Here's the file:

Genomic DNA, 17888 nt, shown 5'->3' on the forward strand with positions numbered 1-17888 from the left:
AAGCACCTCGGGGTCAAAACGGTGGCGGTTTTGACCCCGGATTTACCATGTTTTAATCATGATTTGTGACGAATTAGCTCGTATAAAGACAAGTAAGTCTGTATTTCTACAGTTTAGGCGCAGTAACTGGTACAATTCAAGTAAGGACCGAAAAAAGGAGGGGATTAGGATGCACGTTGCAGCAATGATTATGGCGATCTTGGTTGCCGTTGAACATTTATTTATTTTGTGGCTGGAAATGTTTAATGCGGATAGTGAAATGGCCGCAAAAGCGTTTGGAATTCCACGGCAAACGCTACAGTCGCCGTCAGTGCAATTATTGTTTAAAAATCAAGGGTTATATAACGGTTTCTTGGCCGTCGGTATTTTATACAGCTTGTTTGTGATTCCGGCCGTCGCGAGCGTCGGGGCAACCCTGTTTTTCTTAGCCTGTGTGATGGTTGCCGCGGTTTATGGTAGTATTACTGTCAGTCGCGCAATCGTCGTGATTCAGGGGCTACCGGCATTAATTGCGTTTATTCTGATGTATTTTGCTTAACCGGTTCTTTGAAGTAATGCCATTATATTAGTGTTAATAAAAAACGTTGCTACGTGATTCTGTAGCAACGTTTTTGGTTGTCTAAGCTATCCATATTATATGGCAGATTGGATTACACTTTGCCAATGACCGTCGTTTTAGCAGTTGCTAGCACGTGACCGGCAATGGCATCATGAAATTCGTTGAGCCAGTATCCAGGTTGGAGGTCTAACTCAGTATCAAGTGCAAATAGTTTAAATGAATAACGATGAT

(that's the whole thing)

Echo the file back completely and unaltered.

Genomic DNA, 17888 nt, shown 5'->3' on the forward strand with positions numbered 1-17888 from the left:
AAGCACCTCGGGGTCAAAACGGTGGCGGTTTTGACCCCGGATTTACCATGTTTTAATCATGATTTGTGACGAATTAGCTCGTATAAAGACAAGTAAGTCTGTATTTCTACAGTTTAGGCGCAGTAACTGGTACAATTCAAGTAAGGACCGAAAAAAGGAGGGGATTAGGATGCACGTTGCAGCAATGATTATGGCGATCTTGGTTGCCGTTGAACATTTATTTATTTTGTGGCTGGAAATGTTTAATGCGGATAGTGAAATGGCCGCAAAAGCGTTTGGAATTCCACGGCAAACGCTACAGTCGCCGTCAGTGCAATTATTGTTTAAAAATCAAGGGTTATATAACGGTTTCTTGGCCGTCGGTATTTTATACAGCTTGTTTGTGATTCCGGCCGTCGCGAGCGTCGGGGCAACCCTGTTTTTCTTAGCCTGTGTGATGGTTGCCGCGGTTTATGGTAGTATTACTGTCAGTCGCGCAATCGTCGTGATTCAGGGGCTACCGGCATTAATTGCGTTTATTCTGATGTATTTTGCTTAACCGGTTCTTTGAAGTAATGCCATTATATTAGTGTTAATAAAAAACGTTGCTACGTGATTCTGTAGCAACGTTTTTGGTTGTCTAAGCTATCCATATTATATGGCAGATTGGATTACACTTTGCCAATGACCGTCGTTTTAGCAGTTGCTAGCACGTGACCGGCAATGGCATCATGAAATTCGTTGAGCCAGTATCCAGGTTGGAGGTCTAACTCAGTATCAAGTGCAAATAGTTTAAATGAATAACGATGAT